flanders.bio is an independent life sciences cluster organisation based in Flanders, Belgium

flanders.bio is a dynamic, member driven organisation with currently more than 350 members from Belgium and abroad. We help our members to create value by organising Networking and Training Activities, supporting Internationalisation, providing Services and building Expertise. flanders.bio and its members want to be the proud advocates of a reputable global-impact ecosystem in life sciences.

News from flanders.bio and its members

OCTIMET Oncology announces the appointment of Shelley Margetson as CEO

OCTIMET Oncology, a clinical-stage biotech company with a focus on the development of highly specific and differentiated oral kinase inhibitors, announces the appointment of Shelley Margetson as CEO. Timothy Perera PhD, founder of the company, will continue as CSO.

Idylla(TM) MSI Performance Study Selected for Publication at ASCO Conference

Biocartis Group NV (the 'Company' or 'Biocartis'), an innovative molecular diagnostics company (Euronext Brussels: BCART), today announces that a multi-centered[1] study on the performance of the Idylla(TM) MSI Test (CE IVD) in comparison with the Promega MSI test[2] ('Promega MSI Test') has been selected for publication at the renowned ASCO (American Society of Clinical Oncology) Annual Meeting. The study showed high performance and a low invalid rate of the Idylla(TM) MSI Test, as such demonstrating the possibility of rapid, fully automated MSI testing with Idylla(TM). The ASCO conference takes place between 30 May and 4 June 2019 in Chicago (IL), US.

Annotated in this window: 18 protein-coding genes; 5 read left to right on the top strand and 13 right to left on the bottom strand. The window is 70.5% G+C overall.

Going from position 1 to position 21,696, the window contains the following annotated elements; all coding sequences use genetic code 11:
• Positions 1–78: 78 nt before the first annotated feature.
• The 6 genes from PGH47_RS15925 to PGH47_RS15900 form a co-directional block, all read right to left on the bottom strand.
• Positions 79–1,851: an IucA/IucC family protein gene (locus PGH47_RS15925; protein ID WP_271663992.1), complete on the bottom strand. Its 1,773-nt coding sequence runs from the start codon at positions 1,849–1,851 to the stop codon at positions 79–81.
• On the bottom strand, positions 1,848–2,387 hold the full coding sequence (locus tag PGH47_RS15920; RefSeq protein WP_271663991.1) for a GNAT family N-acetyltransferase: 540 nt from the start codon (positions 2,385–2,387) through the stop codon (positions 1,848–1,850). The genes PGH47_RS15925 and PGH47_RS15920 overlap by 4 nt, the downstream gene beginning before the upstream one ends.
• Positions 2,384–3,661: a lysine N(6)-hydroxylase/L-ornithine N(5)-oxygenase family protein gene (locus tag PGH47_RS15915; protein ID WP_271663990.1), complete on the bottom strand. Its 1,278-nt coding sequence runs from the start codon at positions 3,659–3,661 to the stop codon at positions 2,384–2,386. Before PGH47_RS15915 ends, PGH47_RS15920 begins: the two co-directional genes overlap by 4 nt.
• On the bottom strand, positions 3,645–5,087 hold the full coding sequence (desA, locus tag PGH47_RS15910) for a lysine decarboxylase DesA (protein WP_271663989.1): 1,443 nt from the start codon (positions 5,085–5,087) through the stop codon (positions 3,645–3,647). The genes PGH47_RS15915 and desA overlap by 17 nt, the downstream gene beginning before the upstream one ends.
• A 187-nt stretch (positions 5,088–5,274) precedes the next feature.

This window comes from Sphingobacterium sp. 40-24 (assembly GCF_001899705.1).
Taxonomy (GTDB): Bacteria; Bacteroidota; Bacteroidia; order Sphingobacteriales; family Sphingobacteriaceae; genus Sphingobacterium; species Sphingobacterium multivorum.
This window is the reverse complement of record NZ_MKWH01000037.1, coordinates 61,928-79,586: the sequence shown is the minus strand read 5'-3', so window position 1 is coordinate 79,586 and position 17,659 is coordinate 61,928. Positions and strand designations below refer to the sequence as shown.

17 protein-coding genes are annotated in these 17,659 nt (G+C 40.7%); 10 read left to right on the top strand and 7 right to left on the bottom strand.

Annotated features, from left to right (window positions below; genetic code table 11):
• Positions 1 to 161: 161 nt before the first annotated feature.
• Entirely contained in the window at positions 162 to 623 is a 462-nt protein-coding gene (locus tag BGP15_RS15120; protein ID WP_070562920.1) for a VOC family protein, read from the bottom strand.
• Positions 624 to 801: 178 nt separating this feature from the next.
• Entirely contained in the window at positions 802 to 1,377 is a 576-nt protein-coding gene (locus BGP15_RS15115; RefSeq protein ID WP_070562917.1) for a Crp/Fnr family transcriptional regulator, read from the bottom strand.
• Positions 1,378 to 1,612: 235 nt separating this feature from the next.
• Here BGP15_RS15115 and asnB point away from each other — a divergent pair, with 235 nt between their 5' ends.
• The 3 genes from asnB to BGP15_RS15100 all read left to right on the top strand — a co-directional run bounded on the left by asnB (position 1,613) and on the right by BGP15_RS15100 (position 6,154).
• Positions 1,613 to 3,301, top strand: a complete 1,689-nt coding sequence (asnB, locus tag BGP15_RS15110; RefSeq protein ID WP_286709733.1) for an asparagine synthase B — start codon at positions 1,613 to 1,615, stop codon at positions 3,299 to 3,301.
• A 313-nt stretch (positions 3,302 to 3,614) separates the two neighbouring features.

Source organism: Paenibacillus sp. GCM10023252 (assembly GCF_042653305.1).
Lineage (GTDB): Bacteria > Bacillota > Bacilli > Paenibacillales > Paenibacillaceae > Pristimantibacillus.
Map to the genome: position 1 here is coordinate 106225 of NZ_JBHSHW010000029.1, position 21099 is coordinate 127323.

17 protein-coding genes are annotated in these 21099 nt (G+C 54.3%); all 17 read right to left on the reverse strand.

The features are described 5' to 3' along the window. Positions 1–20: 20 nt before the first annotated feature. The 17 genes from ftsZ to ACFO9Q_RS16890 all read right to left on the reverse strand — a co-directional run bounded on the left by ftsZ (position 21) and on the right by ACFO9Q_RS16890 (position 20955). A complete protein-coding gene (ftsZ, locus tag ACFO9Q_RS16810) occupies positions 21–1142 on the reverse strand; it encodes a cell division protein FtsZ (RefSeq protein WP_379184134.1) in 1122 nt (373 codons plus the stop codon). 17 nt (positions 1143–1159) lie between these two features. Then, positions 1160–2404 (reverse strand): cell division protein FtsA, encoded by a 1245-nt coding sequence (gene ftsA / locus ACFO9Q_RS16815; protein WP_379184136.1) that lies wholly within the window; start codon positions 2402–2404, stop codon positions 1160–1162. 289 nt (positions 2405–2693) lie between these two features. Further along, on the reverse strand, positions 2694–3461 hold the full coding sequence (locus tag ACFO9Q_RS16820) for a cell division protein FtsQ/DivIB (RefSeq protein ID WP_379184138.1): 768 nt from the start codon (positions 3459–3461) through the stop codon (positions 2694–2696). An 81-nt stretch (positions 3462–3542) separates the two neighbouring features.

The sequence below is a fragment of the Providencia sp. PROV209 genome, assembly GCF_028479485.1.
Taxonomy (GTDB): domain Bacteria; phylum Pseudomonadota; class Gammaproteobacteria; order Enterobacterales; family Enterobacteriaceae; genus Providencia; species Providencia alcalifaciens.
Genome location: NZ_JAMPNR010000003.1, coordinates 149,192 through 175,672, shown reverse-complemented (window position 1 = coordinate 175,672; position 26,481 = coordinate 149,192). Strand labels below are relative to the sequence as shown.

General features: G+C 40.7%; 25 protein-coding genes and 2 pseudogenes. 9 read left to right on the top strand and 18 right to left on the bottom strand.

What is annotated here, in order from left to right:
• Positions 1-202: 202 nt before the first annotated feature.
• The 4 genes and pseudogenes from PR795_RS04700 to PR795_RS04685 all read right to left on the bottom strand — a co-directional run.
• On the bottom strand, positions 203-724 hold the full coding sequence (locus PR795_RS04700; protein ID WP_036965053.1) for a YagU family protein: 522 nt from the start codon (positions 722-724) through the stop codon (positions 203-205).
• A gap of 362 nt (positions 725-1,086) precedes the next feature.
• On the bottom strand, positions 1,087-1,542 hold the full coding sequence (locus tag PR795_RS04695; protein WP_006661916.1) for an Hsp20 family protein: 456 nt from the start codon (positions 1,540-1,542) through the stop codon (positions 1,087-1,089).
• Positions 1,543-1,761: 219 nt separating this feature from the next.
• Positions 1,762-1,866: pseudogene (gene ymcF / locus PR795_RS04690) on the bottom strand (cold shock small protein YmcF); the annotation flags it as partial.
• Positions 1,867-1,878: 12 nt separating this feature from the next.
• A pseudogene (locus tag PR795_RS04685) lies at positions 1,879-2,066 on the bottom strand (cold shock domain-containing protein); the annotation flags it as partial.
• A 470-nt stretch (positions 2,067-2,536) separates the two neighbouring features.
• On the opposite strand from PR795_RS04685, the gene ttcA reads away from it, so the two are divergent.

Brain imaging AI leader icometrix raises $18 million in new funding

Leuven/Geneva/Boston icometrix, the global expert in brain imaging Artificial Intelligence solutions, has raised $18 million through a partnership led by Forestay Capital alongside Optum Ventures and existing investor Capricorn Venture Partners.

Preventing cell death as novel therapeutic strategy for rheumatoid arthritis

A collaborative study by research groups from the University of Cologne, VIB, Ghent University, the Βiomedical Sciences Research Center ‘Alexander Fleming’ in Athens and the University of Tokyo identified a new molecular mechanism causing rheumatoid arthritis. The researchers found that death of macrophages, an immune cell type, can trigger the disease. Moreover, they discovered how the protein A20 prevents macrophage death and protects against arthritis. These findings open up new possibilities for the treatment of this debilitating disease.

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